Reconnaissance of the chemical quality of surface waters of the San Jacinto River Basin, Texas.

Date

1966

Authors

Hughes, L.S.; Rawson, J.

Journal Title

Journal ISSN

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Publisher

Abstract

Surface water in the San Jacinto River Basin is of excellent chemical quality, and is suitable for most municipal, industrial, and agricultural purposes. The kinds and quantities of minerals dissolved in surface water of the basin are related principally to the geology of the runoff area and to rainfall and streamflow characteristics, but the quality of the water is also affected by industrial activities. The rocks exposed in the San Jacinto River Basin are sedimentary deposits that range in age from Miocene(?) to Recent. The formations crop out in belts parallel to the Gulf Coast; the older rocks are exposed in the northern part of the basin, and successively younger rocks crop out toward the coast. Throughout much of the basin, the readily soluble materials have been leached from the surface rocks and soils by the abundant rainfall. Consequently, the water in streams is usually low in concentration of dissolved minerals. Water from the outcrop areas of the Catahoula Sandstone, Lagarto Clay, and Oakville Sandstone in the upper part of the San Jacinto River Basin has dissolved-solids concentrations ranging from 100 to 200 ppm (parts per million); water from the outcrop areas of formations younger than the Lagarto crop out, is usually soft. The chloride concentration in the surface water is generally less than 50 ppm, and streams draining formations younger than the Lagarto Clay generally observed in Cypress Creek and Buffalo Bayou are probably the result of oil-field brine having reached the streams. Lake Houston, the only large water-supply reservoir in the basin, contains water of excellent quality. Water available for storage at potential reservoir sites is also of excellent quality. In the northern part of the basin the activities of man have caused little change in the chemical quality of surface water. In the area downstream from Lake Houston the flow in most of the streams is partly maintained by sewage and industrial effluents from the Houston metropolitan area, and by return flow of irrigation water. The chemical quality of the streams draining the Houston metropolitan area was not studied but is probably poor.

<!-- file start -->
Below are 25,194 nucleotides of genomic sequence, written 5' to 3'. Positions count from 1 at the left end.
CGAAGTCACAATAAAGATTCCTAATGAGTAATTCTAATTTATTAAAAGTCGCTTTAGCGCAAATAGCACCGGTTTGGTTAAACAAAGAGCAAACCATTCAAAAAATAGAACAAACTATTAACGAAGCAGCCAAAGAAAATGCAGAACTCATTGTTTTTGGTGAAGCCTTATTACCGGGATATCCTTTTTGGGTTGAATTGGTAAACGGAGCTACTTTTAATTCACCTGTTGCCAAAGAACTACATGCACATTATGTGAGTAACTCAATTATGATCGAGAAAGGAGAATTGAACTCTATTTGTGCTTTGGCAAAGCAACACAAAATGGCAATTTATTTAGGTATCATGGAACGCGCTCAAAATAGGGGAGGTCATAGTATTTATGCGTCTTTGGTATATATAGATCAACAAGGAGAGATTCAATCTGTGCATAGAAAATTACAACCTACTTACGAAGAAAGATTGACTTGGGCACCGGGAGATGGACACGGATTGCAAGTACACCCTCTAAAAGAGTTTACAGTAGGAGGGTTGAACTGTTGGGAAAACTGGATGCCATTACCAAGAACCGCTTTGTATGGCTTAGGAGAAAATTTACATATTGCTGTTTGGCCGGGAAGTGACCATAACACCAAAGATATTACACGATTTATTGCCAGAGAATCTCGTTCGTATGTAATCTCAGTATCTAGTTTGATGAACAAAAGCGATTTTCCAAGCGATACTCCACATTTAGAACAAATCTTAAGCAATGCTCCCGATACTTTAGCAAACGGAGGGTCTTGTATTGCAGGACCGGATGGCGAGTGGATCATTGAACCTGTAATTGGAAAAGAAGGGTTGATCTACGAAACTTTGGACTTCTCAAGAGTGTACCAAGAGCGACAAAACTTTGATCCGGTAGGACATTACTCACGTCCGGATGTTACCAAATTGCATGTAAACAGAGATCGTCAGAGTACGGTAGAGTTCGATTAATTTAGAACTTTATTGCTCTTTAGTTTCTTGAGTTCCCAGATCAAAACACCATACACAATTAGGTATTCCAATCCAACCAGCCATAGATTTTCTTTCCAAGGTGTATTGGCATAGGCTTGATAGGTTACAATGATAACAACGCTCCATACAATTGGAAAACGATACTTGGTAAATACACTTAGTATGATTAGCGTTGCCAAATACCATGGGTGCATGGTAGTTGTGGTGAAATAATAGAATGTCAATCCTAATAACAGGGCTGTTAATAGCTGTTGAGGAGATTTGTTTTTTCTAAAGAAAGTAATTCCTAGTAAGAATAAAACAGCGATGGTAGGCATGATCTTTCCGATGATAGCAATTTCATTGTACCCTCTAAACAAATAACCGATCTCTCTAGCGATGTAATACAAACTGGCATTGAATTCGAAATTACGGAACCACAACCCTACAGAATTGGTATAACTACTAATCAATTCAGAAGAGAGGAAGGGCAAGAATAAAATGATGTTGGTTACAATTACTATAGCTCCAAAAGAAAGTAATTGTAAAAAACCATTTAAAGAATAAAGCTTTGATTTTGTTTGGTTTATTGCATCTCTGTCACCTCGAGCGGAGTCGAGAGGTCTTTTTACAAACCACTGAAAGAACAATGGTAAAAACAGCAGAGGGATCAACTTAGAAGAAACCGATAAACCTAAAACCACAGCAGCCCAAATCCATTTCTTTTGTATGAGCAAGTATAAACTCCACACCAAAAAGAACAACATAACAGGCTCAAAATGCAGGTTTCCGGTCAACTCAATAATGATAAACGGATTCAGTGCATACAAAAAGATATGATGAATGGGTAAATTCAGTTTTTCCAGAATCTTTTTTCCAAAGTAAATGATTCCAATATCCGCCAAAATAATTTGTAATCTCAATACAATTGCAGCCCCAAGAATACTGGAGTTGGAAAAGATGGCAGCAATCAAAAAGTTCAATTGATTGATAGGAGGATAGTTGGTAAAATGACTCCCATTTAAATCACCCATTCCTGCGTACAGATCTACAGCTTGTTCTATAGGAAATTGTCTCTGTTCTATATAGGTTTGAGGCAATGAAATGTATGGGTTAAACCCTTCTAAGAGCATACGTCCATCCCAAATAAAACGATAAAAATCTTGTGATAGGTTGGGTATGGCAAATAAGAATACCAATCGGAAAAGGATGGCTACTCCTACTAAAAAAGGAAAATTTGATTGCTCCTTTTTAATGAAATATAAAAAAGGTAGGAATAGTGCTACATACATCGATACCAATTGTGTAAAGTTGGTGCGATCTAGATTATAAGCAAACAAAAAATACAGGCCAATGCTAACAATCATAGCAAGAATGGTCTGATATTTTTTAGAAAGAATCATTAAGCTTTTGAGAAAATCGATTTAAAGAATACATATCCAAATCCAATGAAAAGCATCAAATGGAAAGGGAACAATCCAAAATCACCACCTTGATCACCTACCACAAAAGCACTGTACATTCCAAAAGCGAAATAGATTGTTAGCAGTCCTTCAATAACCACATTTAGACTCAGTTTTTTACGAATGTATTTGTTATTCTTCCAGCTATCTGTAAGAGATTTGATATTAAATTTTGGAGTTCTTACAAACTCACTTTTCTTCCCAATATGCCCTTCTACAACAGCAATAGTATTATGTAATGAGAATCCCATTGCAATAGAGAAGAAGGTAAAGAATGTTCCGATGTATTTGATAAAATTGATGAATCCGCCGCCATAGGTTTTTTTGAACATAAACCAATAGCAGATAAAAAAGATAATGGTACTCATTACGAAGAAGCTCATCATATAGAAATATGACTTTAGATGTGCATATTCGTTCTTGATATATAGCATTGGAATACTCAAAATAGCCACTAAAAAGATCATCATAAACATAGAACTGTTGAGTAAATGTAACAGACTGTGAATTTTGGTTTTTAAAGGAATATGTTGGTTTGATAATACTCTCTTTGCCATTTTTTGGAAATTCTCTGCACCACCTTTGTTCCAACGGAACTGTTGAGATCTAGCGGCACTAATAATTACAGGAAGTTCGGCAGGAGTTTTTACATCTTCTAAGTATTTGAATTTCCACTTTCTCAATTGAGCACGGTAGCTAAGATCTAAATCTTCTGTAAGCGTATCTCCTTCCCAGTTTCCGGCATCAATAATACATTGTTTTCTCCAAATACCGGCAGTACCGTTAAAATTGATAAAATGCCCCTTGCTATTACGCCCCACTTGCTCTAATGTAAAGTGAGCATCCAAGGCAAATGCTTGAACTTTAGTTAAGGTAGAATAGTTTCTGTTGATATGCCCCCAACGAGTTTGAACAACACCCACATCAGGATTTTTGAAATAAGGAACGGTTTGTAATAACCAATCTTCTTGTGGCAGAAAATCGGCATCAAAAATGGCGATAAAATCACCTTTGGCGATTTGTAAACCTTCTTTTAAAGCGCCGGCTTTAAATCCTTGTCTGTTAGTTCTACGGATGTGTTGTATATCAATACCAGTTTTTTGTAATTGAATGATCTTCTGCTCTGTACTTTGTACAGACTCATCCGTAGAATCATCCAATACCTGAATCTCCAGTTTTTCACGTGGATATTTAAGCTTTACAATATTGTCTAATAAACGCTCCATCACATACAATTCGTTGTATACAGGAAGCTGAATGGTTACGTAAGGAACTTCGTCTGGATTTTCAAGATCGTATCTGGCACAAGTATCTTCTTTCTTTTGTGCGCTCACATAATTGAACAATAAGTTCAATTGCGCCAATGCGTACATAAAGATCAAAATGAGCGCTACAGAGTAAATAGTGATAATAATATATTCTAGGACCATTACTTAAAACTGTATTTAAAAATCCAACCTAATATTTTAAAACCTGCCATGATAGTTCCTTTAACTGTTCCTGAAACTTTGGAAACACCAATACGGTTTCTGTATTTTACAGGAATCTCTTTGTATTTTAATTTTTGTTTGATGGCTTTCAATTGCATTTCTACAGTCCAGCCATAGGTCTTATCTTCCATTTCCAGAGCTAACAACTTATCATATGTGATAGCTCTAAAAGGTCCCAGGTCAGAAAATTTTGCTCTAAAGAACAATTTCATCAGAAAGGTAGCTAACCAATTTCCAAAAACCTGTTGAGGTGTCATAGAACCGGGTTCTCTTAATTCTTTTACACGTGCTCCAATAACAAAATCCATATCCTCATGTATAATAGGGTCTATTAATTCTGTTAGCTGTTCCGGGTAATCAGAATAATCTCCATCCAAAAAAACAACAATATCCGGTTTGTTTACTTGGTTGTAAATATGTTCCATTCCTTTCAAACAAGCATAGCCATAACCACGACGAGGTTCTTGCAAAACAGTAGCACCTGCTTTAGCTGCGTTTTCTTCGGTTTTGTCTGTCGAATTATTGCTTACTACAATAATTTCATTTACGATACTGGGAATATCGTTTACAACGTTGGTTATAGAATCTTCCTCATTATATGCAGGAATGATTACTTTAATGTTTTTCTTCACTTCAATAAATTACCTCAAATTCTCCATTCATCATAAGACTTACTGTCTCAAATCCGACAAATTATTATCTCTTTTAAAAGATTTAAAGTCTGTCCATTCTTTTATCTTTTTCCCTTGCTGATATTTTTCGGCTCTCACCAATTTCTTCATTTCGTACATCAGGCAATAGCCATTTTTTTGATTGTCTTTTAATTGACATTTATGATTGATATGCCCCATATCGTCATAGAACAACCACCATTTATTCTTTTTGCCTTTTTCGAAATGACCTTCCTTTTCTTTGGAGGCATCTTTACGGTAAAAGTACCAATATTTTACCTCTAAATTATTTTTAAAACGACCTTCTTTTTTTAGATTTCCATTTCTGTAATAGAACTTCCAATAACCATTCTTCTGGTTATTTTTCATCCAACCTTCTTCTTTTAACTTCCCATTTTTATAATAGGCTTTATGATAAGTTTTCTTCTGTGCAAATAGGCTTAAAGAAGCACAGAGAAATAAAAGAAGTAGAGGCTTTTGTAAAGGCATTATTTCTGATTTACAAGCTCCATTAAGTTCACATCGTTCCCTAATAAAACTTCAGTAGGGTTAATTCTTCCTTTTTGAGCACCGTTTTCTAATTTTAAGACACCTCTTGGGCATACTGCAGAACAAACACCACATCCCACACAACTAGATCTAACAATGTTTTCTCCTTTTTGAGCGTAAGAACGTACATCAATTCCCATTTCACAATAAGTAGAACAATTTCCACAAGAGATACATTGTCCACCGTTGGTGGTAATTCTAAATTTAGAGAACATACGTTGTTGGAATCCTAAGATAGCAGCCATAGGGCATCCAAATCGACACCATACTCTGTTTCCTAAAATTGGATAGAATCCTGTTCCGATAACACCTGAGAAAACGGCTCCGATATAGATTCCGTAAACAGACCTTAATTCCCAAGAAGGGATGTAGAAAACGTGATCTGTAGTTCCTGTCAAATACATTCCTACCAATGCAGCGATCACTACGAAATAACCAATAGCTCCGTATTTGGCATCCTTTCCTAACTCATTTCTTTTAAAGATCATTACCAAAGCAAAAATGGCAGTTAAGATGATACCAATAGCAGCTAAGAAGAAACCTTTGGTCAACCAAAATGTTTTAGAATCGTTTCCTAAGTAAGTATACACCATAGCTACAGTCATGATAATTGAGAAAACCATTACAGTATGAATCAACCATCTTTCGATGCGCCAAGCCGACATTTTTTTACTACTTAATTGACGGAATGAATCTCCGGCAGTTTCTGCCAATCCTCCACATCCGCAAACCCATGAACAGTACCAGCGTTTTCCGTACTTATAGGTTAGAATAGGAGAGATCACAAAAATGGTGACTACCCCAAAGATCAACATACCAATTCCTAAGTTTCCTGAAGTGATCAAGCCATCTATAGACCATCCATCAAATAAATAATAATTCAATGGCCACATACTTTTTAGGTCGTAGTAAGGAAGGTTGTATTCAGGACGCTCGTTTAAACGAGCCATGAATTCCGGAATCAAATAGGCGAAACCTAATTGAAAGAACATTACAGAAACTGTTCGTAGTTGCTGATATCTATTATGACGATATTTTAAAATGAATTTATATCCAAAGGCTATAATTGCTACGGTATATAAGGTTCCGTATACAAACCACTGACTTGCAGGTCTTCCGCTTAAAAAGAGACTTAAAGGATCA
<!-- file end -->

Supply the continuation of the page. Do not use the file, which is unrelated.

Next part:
Description

45 p.

Keywords

surface water; chemical quality; reservoirs

Citation